Wednesday, September 24, 2008

The Serpent's Tale - Ariana Franklin

The Serpent's Tale is Ariana Franklin's second book about Adelia Aguilar. In this tale, Adelia is still in England, living with the Fen's, Mansur, and her infant daughter Allie when King Henry summons Adelia to investigate the poisoning murder of his mistress, Rosamund. The initial supposition is that Queen Eleanor had the mistress murdered, but Rowley does not believe that to be the case.

While Adelia is investigating at the home of Rosamund, Eleanor and her minions arrive with intentions of going to war with King Henry. They force everyone alive at Rosamund's home to travel with them, but they are ultimately forced to take up residence at the nunnery at Godstow for the winter - travel is impossible due to the snow and cold. On their way to the nunnery, another murder is discovered. And yet another murder takes place while they are confined to the nunnery. Adelia must discover who the murderer or murderers are before they harm her or her daughter. In the meantime she prays for the arrival of King Henry to rescue them all.

Ariana Franklin has a special talent for transporting her readers back in time. The Serpent's Tale, like Mistress of the Art of Death, takes place in Twelfth Century England. This time period puts her heroine at a distinct disadvantage because of the way women were treated during this time period. And Franklin doesn't discount that; instead, she uses that fact to develop her protagonist. It doesn't hurt that King Henry supports Adelia, though.

Adelia is one of my favorite female protagonists in crime fiction. She's smart, determined, educated; beneath that sometimes tough exterior, she's compassionate and gentle and kind. Adelia wrestles with the cultural beliefs that allow women to be mistreated in this time and place. Adelia, being from the forward-thinking city of Salerno and also having forward-thinking foster parents, wasn't subjected to many of these cultural norms before coming to England. And while there is little she can do to change their ways, she does use some rather conniving approaches to improving a few women's lives. As the reader, you can't help but cheer her on.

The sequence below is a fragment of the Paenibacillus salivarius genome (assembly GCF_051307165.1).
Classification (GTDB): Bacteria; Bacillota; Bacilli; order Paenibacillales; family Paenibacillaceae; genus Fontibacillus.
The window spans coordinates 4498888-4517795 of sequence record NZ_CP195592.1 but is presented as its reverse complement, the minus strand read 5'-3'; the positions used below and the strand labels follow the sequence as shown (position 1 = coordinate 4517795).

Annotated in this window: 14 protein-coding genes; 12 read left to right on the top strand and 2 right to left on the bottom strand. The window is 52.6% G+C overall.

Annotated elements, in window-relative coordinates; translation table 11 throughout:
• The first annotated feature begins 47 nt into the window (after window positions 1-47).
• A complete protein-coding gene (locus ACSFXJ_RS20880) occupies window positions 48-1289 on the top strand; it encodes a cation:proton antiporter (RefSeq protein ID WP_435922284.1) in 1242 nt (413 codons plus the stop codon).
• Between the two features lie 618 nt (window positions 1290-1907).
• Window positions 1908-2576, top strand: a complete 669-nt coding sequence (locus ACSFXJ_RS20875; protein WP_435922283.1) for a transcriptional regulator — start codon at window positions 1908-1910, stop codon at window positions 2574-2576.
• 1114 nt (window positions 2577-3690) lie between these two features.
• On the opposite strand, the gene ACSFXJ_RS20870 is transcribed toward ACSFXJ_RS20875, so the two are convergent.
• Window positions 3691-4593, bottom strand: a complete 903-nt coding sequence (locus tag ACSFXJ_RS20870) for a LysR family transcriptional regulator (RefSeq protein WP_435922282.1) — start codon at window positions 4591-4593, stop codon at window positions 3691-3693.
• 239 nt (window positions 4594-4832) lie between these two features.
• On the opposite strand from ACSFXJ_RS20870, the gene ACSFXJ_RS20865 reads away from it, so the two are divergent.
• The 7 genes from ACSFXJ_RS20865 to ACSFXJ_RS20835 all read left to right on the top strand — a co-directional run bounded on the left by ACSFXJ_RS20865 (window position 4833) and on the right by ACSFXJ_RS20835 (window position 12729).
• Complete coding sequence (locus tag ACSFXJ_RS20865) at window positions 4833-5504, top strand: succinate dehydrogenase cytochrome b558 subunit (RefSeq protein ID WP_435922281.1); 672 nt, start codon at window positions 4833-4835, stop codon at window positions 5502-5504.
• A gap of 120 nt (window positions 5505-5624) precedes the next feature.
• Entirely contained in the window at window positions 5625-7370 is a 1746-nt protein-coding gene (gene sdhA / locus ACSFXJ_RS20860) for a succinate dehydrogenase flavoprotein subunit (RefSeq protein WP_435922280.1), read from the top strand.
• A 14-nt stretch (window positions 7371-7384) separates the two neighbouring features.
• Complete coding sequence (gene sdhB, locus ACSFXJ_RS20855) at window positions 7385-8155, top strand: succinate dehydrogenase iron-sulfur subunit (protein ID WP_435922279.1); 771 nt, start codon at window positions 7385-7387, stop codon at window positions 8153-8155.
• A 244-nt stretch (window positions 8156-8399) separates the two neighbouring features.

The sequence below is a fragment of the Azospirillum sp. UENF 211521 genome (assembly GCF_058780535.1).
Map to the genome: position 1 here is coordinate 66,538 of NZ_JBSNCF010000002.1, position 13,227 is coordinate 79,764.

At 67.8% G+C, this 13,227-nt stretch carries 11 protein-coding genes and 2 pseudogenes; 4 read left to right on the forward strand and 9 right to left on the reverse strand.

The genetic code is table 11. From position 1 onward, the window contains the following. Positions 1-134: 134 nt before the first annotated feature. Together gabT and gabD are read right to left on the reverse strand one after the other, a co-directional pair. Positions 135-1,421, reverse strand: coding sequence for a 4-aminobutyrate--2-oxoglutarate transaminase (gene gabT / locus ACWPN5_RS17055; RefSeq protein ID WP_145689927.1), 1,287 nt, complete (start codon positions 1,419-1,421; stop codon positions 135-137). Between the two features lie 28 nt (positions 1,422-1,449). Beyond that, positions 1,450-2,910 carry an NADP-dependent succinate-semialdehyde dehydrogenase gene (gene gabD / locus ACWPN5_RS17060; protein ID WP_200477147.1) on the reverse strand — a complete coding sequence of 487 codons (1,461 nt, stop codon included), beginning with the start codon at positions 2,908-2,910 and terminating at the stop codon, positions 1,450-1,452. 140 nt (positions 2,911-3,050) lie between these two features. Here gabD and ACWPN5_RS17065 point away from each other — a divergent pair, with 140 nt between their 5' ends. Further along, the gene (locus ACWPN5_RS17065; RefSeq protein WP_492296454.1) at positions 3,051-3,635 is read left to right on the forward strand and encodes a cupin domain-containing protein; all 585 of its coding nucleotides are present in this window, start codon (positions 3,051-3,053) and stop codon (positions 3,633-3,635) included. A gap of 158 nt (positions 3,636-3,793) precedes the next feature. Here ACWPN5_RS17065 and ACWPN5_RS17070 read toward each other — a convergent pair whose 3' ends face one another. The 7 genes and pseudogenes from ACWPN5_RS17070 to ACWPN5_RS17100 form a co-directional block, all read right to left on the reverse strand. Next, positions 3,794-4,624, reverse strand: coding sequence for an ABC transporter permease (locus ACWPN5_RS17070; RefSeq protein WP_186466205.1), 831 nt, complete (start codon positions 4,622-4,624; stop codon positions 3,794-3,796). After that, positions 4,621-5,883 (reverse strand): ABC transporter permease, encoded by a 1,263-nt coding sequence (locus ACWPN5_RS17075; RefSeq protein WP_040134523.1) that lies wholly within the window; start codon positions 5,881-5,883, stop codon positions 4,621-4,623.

The character of Mansur is as wonderful as ever. He's often just a silent player in the background, but that is what makes his character so powerful. I think I identify with him because he IS silent. He, like I learned many years ago, learns most by simply listening. He is at an advantage in this realm because most of the English people who surround him don't believe he can understand what they are saying, so they speak freely around him. But still, listening is a powerful tool, and he uses it to his advantage.

The addition of Allie in this book brought further depth to Adelia's character. At the conclusion of Mistress, Adelia's feelings for children, specifically Ulf, were heightened. That attitude combined with her love for Rowley makes her attachment to Allie completely natural. It also brings out the softer, more vulnerable side of Adelia.

Franklin's portrayal of Queen Eleanor was quite fascinating. Of course, the Queen is also a woman, and while a woman of power, still a woman. Adelia begins to see some of the same barriers in front of the Queen that are in front of every woman in this time period.

While there isn't a lot of question about who is responsible for the murders in this plot, it is still a page-turner. This is not a book where a murder occurs at the beginning and the remainder of the plot is investigating that one murder. Instead a murder occurs, investigation begins, more murder and mayhem, more investigation. I think you get the picture; the action mimics the chaos of this period with mercenaries running loose at the behest of this queen. And of course the reader is constantly waiting for King Henry to show up.

Yes, King Henry. Franklin illustrates King Henry toward the end of the novel in a manner I found eerily relevant to so many people throughout history, and even to some people today in America's time of turmoil:

Because you outstripped them, Adelia thought. In your impatience, you outstrip everybody, your wife, your son, Becket, and expect them to love you. They are people of our time and you are not; you see beyond the boundaries they set; you see me for what I am and use me for your advantage; you see Jews, women, even heretics, as human beings and use them for your advantage; you envisage justice, tolerance, unattainable things. Of course nobody keeps up with you.

Oddly enough, the one mind she could equate with his was Mother Edyve's. The world believed that what was now was permanent, God had willed it, there could be no alteration without offending Him.

Only a very old woman and this turbulent man had the sacrilegious impudence to question the status quo and believe that things could and should be changed for the betterment of all people.

The turbulence of the time period, the amazingly intricate characters and an exotic setting all add up to an incredible novel. Another wonderful book by Ariana Franklin.


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